He continued five days at the officer’s, in hopes that he should be able to procure bail, and avoid the necessity of going to prison. The state in which he passed his time, and the treatment which he received, are very justly expressed by him in a letter which he wrote to a friend: “The whole day,” says he, “has been employed in various people’s filling my head with their foolish chimerical systems, which has obliged me coolly (as far as nature will admit), to digest, and accommodate myself to every different person’s way of thinking; hurried from one wild system to another, till it has quite made a chaos of my imagination, and nothing done–promised–disappointed–ordered to send, every hour, from one part of the town to the other.”


When he had been six months in prison, he received from one his friends,[14] in whose kindness he had the greatest confidence, and on whose assistance he chiefly depended, a letter, that contained a charge of very atrocious ingratitude, drawn up in such terms as sudden resentment dictated. Henley in one of his advertisements, had mentioned ‘Pope’s treatment of Savage.’ This was supposed by Pope to be the consequence of a complaint made by Savage to Henley, and was therefore mentioned by him with much resentment. Mr. Savage returned a very solemn protestation of his innocence, but, however, appeared much disturbed at the accusation. Some days afterwards he was seized with a pain in his back and side, which as it was not violent, was not suspected to be dangerous; but growing daily more languid and dejected, on the 25th of July he confined himself to his room, and a fever seized his spirits. The symptoms grew every day more formidable, but his condition did not enable him to procure any assistance. The last time that the keeper saw him was on July the 31st, 1748, when Savage, seeing him at his bedside, said, with an uncommon earnestness, “I have something to say to you, Sir;” but after a pause, moved his hand in a melancholy manner; and, finding himself unable to recollect what he was going to communicate, said, “’Tis gone!” The keeper soon after left him; and the next morning he died. He was buried in the churchyard of St. Peter, at the expense of the keeper.

Such were the life and death of Richard Savage, a man equally distinguished by his virtues and vices; and at once remarkable for his weaknesses and abilities.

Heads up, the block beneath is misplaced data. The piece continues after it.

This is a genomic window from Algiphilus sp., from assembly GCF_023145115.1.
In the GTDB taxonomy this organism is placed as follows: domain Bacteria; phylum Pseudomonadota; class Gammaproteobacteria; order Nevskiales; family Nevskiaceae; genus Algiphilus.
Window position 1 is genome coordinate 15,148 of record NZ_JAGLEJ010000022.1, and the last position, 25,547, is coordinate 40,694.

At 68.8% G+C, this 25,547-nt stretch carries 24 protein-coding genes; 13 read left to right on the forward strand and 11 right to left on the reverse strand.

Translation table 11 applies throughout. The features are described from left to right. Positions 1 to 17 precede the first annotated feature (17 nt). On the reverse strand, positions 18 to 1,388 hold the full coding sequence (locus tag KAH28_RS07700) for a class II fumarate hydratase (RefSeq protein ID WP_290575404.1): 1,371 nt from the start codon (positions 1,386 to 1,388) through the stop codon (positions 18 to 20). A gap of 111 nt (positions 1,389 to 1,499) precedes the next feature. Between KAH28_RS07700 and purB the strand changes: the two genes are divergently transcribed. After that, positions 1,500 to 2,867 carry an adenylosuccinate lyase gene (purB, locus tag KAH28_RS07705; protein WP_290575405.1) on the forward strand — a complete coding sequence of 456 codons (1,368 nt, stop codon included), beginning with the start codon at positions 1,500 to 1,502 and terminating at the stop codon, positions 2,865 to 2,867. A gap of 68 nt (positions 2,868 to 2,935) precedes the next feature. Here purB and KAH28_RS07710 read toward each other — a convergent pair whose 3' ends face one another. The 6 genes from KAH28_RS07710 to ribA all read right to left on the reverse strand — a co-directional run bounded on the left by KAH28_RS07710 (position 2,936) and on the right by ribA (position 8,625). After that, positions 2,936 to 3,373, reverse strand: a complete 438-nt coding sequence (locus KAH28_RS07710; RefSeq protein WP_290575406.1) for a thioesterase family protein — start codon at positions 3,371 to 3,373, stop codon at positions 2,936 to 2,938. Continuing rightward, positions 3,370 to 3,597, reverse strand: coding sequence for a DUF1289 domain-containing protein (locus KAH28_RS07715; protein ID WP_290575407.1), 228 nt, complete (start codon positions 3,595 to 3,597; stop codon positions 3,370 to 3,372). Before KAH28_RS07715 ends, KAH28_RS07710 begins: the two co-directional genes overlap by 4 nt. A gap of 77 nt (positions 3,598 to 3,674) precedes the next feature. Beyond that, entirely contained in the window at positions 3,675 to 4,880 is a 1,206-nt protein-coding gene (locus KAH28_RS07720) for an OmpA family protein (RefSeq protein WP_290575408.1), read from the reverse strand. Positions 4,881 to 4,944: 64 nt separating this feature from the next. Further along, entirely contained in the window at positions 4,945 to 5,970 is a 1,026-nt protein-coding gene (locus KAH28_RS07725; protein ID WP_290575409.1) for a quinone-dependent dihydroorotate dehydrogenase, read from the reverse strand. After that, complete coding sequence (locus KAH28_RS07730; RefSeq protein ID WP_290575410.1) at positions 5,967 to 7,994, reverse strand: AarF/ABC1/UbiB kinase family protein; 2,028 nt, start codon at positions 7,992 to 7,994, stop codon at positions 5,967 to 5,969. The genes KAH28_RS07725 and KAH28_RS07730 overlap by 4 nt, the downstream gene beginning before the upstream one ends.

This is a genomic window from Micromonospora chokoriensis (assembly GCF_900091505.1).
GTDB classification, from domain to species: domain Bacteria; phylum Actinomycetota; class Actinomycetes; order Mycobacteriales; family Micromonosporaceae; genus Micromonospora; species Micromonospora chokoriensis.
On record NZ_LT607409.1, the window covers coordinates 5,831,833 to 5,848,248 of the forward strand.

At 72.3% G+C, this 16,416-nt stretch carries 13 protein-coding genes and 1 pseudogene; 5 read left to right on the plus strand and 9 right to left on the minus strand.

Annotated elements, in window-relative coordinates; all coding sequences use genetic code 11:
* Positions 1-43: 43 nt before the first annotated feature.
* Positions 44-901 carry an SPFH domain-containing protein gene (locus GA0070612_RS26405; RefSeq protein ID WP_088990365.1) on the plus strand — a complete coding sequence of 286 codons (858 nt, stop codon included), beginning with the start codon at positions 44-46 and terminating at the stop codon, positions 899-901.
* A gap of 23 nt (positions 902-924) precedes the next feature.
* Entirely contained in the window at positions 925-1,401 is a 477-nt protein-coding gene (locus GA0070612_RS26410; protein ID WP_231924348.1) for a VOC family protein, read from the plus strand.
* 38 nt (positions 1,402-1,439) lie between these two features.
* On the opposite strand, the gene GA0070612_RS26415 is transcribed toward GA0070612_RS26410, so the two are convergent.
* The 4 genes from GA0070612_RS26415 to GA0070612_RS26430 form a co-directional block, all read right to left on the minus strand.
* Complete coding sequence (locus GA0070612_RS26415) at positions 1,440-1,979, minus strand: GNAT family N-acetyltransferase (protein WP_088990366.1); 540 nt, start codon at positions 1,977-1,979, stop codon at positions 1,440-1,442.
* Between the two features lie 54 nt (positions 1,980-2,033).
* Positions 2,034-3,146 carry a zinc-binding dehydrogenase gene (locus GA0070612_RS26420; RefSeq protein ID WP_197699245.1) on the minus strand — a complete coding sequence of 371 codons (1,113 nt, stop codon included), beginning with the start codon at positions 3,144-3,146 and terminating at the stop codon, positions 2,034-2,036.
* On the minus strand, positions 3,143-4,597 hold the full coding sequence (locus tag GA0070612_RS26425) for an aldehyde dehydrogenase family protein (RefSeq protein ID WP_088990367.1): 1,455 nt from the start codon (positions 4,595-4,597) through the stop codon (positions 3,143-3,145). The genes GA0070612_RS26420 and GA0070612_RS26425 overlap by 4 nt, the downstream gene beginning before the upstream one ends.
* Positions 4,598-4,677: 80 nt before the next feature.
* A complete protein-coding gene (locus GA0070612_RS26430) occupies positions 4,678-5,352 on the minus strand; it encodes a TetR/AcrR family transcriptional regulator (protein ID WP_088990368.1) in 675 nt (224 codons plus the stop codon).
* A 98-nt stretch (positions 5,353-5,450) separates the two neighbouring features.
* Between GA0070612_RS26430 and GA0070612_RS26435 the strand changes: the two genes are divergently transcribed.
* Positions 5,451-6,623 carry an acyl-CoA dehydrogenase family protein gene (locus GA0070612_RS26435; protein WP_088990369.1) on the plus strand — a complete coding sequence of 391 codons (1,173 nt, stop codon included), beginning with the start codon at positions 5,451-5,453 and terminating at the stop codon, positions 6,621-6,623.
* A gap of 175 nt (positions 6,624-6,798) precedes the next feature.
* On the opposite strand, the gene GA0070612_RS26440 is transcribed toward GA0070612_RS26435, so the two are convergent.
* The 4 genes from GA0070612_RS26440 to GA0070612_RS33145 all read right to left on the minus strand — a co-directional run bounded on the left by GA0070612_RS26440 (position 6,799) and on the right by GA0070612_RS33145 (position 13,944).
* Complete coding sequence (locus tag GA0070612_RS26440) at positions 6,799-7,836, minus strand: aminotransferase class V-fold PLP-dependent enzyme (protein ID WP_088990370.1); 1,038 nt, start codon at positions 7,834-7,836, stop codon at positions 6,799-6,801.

He was of a middle stature, of a thin habit of body, a long visage, coarse features, and melancholy aspect; of a grave and manly deportment, a solemn dignity of mien, but which, upon a near acquaintance, softened into an engaging easiness of manners. His walk was slow, and his voice tremulous and mournful. He was easily excited to smiles, but very seldom provoked to laughter.

His mind was in an uncommon degree vigorous and active. His judgment was accurate, his apprehension quick, and his memory so tenacious, that he was frequently observed to know what he had learned from, others, in a short time, better than those by whom he was informed; and could frequently recollect incidents, with all their combination of circumstances, which few would have regarded at the present time, but which the quickness of his apprehension impressed upon him. He had the peculiar felicity that his attention never deserted him; he was present to every object, and regardful of the most trifling occurrences. He had the art of escaping from his own reflections, and accommodating himself to every new scene.

To this quality is to be imputed the extent of his knowledge, compared with the small time which he spent in visible endeavours to acquire it. He mingled in cursory conversation with the same steadiness of attention as others apply to a lecture; and amidst the appearance of thoughtless gaiety, lost no new idea that was started, nor any hint that could be improved. He had therefore made in coffee-houses the same proficiency as others in their closets: and it is remarkable, that the writings of a man of little education and little reading have an air of learning scarcely to be found in any other performances, but which perhaps as often obscures as embellishes them.